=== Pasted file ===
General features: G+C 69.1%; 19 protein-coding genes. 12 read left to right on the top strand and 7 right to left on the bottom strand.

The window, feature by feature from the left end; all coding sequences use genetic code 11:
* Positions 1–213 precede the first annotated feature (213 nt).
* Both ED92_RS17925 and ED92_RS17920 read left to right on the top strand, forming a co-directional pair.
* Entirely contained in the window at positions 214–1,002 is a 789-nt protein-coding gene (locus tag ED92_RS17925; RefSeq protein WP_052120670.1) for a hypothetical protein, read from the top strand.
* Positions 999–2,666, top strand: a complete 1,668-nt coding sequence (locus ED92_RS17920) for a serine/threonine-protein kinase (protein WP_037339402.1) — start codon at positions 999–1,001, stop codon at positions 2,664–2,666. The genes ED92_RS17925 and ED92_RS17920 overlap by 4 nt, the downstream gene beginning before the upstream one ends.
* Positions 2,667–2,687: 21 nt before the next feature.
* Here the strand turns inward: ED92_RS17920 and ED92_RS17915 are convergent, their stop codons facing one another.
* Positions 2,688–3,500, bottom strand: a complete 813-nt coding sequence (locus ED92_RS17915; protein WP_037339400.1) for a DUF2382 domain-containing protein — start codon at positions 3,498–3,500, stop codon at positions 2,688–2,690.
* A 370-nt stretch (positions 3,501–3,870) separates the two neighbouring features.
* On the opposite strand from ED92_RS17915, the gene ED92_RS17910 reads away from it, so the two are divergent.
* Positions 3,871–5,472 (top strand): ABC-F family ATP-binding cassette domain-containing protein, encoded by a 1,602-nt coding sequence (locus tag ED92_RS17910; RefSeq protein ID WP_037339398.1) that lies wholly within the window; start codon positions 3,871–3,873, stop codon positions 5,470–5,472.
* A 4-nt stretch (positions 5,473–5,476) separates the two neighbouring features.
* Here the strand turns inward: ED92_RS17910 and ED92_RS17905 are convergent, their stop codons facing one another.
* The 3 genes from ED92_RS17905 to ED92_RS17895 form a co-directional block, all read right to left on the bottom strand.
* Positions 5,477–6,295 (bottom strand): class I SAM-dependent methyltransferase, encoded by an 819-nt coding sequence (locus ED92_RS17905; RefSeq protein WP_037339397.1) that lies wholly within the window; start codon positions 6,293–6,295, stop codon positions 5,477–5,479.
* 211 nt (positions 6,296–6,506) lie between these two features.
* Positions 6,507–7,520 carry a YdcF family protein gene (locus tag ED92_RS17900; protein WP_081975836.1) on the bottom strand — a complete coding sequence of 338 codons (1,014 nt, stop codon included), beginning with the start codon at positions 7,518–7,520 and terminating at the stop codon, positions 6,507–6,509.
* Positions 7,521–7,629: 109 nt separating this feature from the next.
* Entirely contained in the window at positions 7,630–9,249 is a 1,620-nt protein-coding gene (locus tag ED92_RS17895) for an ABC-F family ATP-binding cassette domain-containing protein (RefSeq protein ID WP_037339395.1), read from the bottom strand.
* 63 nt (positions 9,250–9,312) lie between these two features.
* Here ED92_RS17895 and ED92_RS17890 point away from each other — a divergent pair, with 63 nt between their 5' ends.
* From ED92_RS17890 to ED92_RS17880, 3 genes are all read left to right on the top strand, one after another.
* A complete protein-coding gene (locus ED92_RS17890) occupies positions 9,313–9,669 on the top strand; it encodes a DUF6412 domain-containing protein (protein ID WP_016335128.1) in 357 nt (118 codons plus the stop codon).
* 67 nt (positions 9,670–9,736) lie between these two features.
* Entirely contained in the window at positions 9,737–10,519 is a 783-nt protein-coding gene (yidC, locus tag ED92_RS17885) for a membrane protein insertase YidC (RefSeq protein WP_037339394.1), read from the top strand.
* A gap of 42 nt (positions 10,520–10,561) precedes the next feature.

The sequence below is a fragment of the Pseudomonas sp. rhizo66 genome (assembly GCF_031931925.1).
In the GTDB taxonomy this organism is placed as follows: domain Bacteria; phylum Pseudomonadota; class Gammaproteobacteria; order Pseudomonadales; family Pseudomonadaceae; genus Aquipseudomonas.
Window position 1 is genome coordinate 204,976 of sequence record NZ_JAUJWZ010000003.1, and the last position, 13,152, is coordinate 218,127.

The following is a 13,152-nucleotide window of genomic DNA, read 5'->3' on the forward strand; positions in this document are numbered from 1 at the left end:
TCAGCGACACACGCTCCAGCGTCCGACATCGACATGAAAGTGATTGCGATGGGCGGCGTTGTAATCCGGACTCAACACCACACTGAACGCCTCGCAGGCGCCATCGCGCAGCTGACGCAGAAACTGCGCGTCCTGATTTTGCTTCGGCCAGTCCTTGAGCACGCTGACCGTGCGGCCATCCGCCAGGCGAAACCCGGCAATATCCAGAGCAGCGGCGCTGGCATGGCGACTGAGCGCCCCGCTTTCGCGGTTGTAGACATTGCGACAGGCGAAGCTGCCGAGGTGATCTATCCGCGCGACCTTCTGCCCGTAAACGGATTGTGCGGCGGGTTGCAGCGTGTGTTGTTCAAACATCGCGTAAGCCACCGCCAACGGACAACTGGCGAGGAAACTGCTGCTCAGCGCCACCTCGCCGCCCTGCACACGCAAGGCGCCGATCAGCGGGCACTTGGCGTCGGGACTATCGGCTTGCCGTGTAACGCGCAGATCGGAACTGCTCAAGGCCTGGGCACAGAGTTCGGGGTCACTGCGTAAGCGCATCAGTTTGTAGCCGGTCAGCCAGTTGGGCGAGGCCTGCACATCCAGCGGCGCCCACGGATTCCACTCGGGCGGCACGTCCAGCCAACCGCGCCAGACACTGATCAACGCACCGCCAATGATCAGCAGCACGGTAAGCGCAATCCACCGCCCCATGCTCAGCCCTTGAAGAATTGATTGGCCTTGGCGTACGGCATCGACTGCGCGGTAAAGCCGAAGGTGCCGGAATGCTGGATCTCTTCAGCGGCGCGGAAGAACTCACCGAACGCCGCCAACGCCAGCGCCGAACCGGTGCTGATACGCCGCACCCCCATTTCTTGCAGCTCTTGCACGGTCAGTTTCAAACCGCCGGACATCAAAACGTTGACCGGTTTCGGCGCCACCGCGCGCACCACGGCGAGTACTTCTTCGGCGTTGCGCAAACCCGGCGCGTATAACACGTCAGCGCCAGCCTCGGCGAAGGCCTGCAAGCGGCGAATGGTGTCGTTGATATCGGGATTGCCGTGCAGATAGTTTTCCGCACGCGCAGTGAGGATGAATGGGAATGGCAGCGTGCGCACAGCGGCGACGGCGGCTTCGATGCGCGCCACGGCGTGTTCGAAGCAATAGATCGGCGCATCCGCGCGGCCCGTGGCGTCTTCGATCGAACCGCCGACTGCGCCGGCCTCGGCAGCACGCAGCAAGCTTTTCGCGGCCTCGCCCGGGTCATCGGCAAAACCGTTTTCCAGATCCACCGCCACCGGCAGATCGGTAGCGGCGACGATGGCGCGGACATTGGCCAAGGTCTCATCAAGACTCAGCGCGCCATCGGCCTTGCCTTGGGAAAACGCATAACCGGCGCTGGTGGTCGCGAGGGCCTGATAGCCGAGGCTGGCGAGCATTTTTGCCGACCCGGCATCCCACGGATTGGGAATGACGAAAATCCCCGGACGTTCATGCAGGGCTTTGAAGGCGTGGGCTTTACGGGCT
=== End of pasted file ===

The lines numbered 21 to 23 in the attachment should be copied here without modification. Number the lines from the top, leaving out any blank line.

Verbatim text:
* 63 nt (positions 9,250–9,312) lie between these two features.
* Here ED92_RS17895 and ED92_RS17890 point away from each other — a divergent pair, with 63 nt between their 5' ends.
* From ED92_RS17890 to ED92_RS17880, 3 genes are all read left to right on the top strand, one after another.